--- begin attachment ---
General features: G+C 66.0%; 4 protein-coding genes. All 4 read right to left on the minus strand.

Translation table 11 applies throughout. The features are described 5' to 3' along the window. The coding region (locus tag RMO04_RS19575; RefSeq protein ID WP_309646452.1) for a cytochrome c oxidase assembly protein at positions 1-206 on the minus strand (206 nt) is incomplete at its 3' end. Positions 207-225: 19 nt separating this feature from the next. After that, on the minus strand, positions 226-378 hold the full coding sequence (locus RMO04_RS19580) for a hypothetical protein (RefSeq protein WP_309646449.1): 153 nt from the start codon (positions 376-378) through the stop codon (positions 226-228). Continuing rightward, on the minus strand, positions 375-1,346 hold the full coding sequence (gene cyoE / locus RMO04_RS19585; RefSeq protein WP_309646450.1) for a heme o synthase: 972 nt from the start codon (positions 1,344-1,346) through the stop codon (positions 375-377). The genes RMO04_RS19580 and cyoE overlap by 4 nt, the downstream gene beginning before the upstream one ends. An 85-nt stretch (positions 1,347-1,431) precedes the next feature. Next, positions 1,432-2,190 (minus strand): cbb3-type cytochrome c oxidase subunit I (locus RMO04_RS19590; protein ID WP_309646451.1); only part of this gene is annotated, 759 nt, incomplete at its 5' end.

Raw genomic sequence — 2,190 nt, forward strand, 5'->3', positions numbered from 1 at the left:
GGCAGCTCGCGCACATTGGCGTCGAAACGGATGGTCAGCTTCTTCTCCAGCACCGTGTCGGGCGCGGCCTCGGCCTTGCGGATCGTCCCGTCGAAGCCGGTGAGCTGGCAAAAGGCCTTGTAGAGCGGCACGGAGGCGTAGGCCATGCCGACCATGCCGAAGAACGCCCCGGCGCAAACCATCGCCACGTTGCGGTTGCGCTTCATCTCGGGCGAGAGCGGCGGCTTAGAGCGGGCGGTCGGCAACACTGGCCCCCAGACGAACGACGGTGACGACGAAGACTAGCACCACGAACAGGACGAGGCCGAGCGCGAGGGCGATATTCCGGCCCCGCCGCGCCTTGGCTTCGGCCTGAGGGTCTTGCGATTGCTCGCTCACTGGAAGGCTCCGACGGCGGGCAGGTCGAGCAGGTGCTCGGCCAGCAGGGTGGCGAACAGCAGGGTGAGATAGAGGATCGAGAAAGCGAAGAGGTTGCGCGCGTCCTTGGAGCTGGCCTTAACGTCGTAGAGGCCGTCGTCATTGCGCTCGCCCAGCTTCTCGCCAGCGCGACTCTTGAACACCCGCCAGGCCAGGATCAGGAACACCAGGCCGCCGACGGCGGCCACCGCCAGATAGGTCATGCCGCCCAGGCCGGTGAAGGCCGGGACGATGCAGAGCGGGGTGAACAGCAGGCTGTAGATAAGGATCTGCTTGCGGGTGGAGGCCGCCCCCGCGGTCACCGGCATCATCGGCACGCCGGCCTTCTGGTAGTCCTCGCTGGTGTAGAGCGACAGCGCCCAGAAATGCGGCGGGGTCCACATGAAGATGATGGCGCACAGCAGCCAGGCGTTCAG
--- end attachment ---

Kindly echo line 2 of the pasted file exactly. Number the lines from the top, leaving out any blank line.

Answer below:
Translation table 11 applies throughout. The features are described 5' to 3' along the window. The coding region (locus tag RMO04_RS19575; RefSeq protein ID WP_309646452.1) for a cytochrome c oxidase assembly protein at positions 1-206 on the minus strand (206 nt) is incomplete at its 3' end. Positions 207-225: 19 nt separating this feature from the next. After that, on the minus strand, positions 226-378 hold the full coding sequence (locus RMO04_RS19580) for a hypothetical protein (RefSeq protein WP_309646449.1): 153 nt from the start codon (positions 376-378) through the stop codon (positions 226-228). Continuing rightward, on the minus strand, positions 375-1,346 hold the full coding sequence (gene cyoE / locus RMO04_RS19585; RefSeq protein WP_309646450.1) for a heme o synthase: 972 nt from the start codon (positions 1,344-1,346) through the stop codon (positions 375-377). The genes RMO04_RS19580 and cyoE overlap by 4 nt, the downstream gene beginning before the upstream one ends. An 85-nt stretch (positions 1,347-1,431) precedes the next feature. Next, positions 1,432-2,190 (minus strand): cbb3-type cytochrome c oxidase subunit I (locus RMO04_RS19590; protein ID WP_309646451.1); only part of this gene is annotated, 759 nt, incomplete at its 5' end.